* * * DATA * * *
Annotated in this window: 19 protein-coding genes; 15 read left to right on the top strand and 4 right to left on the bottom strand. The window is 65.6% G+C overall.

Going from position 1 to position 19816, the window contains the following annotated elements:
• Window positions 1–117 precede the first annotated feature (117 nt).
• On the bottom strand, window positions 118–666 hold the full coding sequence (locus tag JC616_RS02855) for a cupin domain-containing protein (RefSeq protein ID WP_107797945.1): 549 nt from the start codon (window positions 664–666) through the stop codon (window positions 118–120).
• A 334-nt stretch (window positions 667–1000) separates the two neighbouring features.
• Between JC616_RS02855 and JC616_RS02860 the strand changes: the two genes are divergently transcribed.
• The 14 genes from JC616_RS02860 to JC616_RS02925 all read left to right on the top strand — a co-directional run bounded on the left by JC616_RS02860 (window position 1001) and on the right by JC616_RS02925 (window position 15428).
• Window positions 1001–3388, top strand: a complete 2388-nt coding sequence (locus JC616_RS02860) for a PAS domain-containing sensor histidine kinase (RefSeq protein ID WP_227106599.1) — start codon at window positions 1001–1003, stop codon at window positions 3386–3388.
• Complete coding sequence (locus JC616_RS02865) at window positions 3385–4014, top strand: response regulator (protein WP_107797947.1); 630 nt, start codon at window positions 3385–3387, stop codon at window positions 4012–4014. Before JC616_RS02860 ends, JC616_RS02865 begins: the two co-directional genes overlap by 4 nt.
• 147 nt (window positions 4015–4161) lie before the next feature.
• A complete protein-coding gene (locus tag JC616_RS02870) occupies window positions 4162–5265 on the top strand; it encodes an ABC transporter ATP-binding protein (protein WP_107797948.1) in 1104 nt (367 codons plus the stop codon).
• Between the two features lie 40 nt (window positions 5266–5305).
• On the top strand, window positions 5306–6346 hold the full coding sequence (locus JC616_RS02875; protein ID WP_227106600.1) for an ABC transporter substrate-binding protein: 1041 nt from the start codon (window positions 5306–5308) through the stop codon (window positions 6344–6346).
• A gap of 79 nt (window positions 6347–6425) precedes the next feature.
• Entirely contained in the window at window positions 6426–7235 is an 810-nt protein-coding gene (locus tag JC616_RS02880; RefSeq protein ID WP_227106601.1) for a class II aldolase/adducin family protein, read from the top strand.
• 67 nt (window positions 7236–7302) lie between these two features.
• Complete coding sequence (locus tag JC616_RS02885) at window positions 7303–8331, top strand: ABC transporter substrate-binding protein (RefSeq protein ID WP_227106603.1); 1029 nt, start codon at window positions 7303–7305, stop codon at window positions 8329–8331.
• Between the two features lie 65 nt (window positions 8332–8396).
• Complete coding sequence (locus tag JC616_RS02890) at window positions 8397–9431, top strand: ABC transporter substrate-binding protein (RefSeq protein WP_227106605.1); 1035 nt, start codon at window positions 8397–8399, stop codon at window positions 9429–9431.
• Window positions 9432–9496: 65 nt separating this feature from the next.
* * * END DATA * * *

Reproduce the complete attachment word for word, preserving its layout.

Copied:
Annotated in this window: 19 protein-coding genes; 15 read left to right on the top strand and 4 right to left on the bottom strand. The window is 65.6% G+C overall.

Going from position 1 to position 19816, the window contains the following annotated elements:
• Window positions 1–117 precede the first annotated feature (117 nt).
• On the bottom strand, window positions 118–666 hold the full coding sequence (locus tag JC616_RS02855) for a cupin domain-containing protein (RefSeq protein ID WP_107797945.1): 549 nt from the start codon (window positions 664–666) through the stop codon (window positions 118–120).
• A 334-nt stretch (window positions 667–1000) separates the two neighbouring features.
• Between JC616_RS02855 and JC616_RS02860 the strand changes: the two genes are divergently transcribed.
• The 14 genes from JC616_RS02860 to JC616_RS02925 all read left to right on the top strand — a co-directional run bounded on the left by JC616_RS02860 (window position 1001) and on the right by JC616_RS02925 (window position 15428).
• Window positions 1001–3388, top strand: a complete 2388-nt coding sequence (locus JC616_RS02860) for a PAS domain-containing sensor histidine kinase (RefSeq protein ID WP_227106599.1) — start codon at window positions 1001–1003, stop codon at window positions 3386–3388.
• Complete coding sequence (locus JC616_RS02865) at window positions 3385–4014, top strand: response regulator (protein WP_107797947.1); 630 nt, start codon at window positions 3385–3387, stop codon at window positions 4012–4014. Before JC616_RS02860 ends, JC616_RS02865 begins: the two co-directional genes overlap by 4 nt.
• 147 nt (window positions 4015–4161) lie before the next feature.
• A complete protein-coding gene (locus tag JC616_RS02870) occupies window positions 4162–5265 on the top strand; it encodes an ABC transporter ATP-binding protein (protein WP_107797948.1) in 1104 nt (367 codons plus the stop codon).
• Between the two features lie 40 nt (window positions 5266–5305).
• On the top strand, window positions 5306–6346 hold the full coding sequence (locus JC616_RS02875; protein ID WP_227106600.1) for an ABC transporter substrate-binding protein: 1041 nt from the start codon (window positions 5306–5308) through the stop codon (window positions 6344–6346).
• A gap of 79 nt (window positions 6347–6425) precedes the next feature.
• Entirely contained in the window at window positions 6426–7235 is an 810-nt protein-coding gene (locus tag JC616_RS02880; RefSeq protein ID WP_227106601.1) for a class II aldolase/adducin family protein, read from the top strand.
• 67 nt (window positions 7236–7302) lie between these two features.
• Complete coding sequence (locus tag JC616_RS02885) at window positions 7303–8331, top strand: ABC transporter substrate-binding protein (RefSeq protein ID WP_227106603.1); 1029 nt, start codon at window positions 7303–7305, stop codon at window positions 8329–8331.
• Between the two features lie 65 nt (window positions 8332–8396).
• Complete coding sequence (locus tag JC616_RS02890) at window positions 8397–9431, top strand: ABC transporter substrate-binding protein (RefSeq protein WP_227106605.1); 1035 nt, start codon at window positions 8397–8399, stop codon at window positions 9429–9431.
• Window positions 9432–9496: 65 nt separating this feature from the next.